Since 1967, government officials have inquired from the Cojuangcos as to what has been done to implement the conditions, Mahinay said.  But, she added, the Cojuangcos often answered that the fulfillment of the condition cannot be enforced.

In 1980, the Marcos administration, the political archrival of the Cojuangcos and Aquinos, filed a case against the owners of the hacienda (Civil Case No. 131654, Regional Trial Court (RTC) of Manila, Branch XLIII) to comply with the terms of the CBP and the GSIS to turn over the hacienda to the then Ministry of Agrarian Reform (MAR) for the purpose of distributing the land to the hacienda’s small farmers or tenants. 

Court records showed that the Cojuangcos contended that the order was unenforceable because: 1) the hacienda is outside the scope of any land reform program; 2) there were no tenants or small farmers in the hacienda; and 3) that there was no agrarian unrest in Hacienda Luisita. 

On Dec. 2, 1985, the Manila RTC handed down the verdict in favor of the government, compelling the hacienda owners to turn over the land to the MAR for appropriate land distribution.

The Cojuangcos immediately put the case on appeal at the Court of Appeals (CA). 

Odds against sugar farm workers

One of the Cojuangcos’ heirs, Corazon Cojuangco-Aquino, became president of the country after Marcos was toppled by a popular uprising in 1986. During her term, agrarian reform became her centerpiece program and thus paved the way for the institution of the Comprehensive Agrarian Reform Program (CARP).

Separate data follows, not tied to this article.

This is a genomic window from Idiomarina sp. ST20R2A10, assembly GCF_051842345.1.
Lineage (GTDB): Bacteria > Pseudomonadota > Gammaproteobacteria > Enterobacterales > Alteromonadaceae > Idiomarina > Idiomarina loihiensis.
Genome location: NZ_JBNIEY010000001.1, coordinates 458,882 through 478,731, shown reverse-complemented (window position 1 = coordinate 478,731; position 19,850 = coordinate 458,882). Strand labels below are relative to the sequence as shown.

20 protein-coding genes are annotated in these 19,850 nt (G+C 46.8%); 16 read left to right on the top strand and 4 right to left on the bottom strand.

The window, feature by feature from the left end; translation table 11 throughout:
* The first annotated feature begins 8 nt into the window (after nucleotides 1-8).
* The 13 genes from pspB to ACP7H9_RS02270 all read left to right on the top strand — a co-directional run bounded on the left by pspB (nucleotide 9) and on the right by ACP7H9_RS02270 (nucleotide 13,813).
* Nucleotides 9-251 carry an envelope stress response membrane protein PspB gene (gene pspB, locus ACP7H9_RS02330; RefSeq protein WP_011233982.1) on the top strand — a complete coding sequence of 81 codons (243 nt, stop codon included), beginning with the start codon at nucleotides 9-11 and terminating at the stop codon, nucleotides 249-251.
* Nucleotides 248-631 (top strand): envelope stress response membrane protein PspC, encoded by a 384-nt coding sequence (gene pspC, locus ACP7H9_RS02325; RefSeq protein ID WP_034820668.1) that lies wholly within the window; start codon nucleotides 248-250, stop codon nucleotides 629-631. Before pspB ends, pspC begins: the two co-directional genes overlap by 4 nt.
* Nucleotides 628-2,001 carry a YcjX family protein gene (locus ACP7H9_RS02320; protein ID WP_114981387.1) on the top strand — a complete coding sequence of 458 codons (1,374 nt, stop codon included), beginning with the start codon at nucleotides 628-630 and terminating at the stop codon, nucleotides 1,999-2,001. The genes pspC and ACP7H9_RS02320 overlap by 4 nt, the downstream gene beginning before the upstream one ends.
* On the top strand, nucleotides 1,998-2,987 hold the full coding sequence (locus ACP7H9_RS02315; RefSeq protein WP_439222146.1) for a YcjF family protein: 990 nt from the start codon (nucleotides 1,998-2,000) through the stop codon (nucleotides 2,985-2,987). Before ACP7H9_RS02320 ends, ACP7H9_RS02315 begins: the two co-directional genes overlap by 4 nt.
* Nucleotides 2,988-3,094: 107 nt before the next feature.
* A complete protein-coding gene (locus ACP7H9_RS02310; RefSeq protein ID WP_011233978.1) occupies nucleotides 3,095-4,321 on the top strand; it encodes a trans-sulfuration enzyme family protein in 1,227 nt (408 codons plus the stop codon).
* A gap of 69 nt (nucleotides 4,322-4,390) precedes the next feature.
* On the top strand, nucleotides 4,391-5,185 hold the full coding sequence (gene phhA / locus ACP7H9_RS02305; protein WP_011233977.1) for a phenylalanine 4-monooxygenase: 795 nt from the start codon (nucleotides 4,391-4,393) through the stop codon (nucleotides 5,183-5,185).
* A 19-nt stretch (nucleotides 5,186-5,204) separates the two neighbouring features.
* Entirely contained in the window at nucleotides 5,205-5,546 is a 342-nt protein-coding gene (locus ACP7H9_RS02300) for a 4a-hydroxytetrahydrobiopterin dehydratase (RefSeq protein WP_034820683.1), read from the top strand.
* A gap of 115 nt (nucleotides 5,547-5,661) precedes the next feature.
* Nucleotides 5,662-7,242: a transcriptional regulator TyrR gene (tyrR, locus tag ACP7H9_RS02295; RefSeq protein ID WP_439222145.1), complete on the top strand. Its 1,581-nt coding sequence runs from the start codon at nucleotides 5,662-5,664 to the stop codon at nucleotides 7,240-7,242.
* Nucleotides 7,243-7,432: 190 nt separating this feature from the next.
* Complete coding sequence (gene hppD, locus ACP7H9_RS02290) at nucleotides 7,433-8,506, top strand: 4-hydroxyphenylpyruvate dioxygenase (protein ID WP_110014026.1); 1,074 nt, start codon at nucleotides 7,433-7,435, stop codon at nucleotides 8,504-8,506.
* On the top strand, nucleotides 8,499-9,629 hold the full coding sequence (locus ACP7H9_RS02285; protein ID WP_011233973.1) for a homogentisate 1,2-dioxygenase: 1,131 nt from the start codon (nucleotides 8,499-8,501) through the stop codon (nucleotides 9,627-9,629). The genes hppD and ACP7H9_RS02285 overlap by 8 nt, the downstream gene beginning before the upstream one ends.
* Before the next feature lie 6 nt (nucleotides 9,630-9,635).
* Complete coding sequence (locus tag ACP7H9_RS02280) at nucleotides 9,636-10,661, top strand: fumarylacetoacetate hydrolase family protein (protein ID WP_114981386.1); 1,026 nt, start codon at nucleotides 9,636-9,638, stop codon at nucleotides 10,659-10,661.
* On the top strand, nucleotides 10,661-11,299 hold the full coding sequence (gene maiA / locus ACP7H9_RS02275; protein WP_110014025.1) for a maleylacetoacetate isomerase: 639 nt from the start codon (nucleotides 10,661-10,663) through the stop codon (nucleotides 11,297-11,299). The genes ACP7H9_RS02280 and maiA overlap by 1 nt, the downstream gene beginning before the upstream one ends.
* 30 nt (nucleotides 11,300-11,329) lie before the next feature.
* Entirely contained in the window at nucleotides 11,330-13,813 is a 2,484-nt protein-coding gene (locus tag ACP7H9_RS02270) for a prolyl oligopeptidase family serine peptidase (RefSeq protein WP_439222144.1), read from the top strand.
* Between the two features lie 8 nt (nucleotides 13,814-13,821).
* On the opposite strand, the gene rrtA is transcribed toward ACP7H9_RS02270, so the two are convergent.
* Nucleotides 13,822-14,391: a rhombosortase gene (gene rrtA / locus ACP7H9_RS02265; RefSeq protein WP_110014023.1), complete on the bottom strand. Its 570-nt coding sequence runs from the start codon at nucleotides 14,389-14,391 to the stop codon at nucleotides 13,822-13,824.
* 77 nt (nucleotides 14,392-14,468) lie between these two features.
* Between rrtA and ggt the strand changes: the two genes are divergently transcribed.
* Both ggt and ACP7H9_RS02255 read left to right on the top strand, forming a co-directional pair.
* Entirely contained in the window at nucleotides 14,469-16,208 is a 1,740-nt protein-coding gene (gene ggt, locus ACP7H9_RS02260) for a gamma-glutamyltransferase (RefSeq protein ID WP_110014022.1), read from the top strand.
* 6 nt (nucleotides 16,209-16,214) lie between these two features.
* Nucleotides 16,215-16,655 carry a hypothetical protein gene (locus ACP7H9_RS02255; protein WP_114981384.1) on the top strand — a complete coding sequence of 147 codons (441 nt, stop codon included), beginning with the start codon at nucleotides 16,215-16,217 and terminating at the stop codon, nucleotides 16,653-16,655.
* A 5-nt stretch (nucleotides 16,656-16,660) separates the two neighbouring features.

Through the CARP, Mahinay said, Cojuangco-Aquino expanded the agrarian reform coverage to include sugar farms. It was also the former president who introduced stock distribution option (SDO) as a means of artificially distributing the land that, Mahinay said, was actually her way to evade the order of the Manila RTC in 1985 to distribute actual parcels of land to small farmers and tenants. 

On Aug. 23, 1988, the Hacienda Luisita, Incorporated was established and served as a spin-off corporation of the TADECO for the purpose of operationalizing the SDO in Hacienda Luisita.  In effect, the SDO meant that the sugarcane workers’ right to land distribution has been exchanged for shares of stock and made them co-owners of the hacienda, Mahinay explained. 

However, the SDO agreement only meant to give 33.3 percent share to sugar farm workers, Mahinay said, and indicated that the Cojuangcos have virtual control of the corporation with 66.7 percent shares. 

To make matters worse, court records showed that the CA dismissed the case against the Cojuangcos on May 18, 1988 or two years after Cojuangco-Aquino became president, Mahinay said. 

Since the incorporation of the hacienda, however, Galang said sugar farm workers experienced greater hardships due to their diminishing mandays  caused by mechanization of sugar cane production and the land use conversion.

According to Galang, they will continue to campaign for the scrapping of the SDO and for the distribution of the land to small farmers and tenants.  Bulatlat

Photos by Dabet Castañeda




© 2004 Bulatlat  Alipato Publications